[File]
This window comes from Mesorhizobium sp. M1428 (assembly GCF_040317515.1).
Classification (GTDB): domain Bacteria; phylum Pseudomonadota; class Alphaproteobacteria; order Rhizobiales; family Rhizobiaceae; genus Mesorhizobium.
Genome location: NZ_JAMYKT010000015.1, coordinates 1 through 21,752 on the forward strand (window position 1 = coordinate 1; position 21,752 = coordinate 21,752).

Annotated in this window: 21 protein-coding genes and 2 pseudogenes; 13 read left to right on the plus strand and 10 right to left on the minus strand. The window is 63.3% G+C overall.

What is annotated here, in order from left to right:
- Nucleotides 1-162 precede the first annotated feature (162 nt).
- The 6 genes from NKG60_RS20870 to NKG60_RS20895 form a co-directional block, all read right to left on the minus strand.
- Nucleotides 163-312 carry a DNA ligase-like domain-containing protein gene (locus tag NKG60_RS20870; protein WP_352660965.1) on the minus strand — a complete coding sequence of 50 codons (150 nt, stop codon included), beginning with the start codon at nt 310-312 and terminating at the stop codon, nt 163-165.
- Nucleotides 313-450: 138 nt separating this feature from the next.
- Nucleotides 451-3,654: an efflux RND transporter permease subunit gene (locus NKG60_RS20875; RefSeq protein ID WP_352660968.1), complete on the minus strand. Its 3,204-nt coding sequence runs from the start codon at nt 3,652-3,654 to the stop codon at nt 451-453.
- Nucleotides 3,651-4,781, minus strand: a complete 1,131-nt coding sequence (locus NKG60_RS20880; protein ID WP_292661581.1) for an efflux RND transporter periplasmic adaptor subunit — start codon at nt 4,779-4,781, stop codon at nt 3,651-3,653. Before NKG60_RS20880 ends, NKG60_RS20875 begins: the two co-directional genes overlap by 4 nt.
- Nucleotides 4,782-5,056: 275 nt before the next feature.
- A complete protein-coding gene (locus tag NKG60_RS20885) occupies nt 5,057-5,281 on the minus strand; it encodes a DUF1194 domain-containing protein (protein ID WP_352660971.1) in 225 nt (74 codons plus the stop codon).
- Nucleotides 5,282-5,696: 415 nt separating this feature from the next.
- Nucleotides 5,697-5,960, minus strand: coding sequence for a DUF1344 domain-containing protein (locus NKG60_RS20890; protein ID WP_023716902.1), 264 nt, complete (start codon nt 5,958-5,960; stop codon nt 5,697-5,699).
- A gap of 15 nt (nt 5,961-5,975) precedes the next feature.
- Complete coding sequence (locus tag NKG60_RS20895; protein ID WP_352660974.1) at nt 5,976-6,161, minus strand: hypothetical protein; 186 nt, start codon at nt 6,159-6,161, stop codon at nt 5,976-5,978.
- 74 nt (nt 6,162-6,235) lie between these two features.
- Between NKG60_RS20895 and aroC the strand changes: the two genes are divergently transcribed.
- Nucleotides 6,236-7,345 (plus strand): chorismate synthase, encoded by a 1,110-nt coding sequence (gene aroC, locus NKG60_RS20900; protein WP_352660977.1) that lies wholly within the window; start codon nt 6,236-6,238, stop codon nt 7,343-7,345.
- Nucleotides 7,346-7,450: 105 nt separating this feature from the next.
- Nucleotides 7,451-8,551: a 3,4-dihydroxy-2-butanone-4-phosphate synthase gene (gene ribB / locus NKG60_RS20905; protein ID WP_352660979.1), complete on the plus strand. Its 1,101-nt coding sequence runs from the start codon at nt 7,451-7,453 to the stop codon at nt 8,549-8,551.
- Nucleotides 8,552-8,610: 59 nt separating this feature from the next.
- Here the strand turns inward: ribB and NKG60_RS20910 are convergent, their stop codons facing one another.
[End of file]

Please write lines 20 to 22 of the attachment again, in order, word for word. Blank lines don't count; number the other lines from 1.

- Nucleotides 6,236-7,345 (plus strand): chorismate synthase, encoded by a 1,110-nt coding sequence (gene aroC, locus NKG60_RS20900; protein WP_352660977.1) that lies wholly within the window; start codon nt 6,236-6,238, stop codon nt 7,343-7,345.
- Nucleotides 7,346-7,450: 105 nt separating this feature from the next.
- Nucleotides 7,451-8,551: a 3,4-dihydroxy-2-butanone-4-phosphate synthase gene (gene ribB / locus NKG60_RS20905; protein ID WP_352660979.1), complete on the plus strand. Its 1,101-nt coding sequence runs from the start codon at nt 7,451-7,453 to the stop codon at nt 8,549-8,551.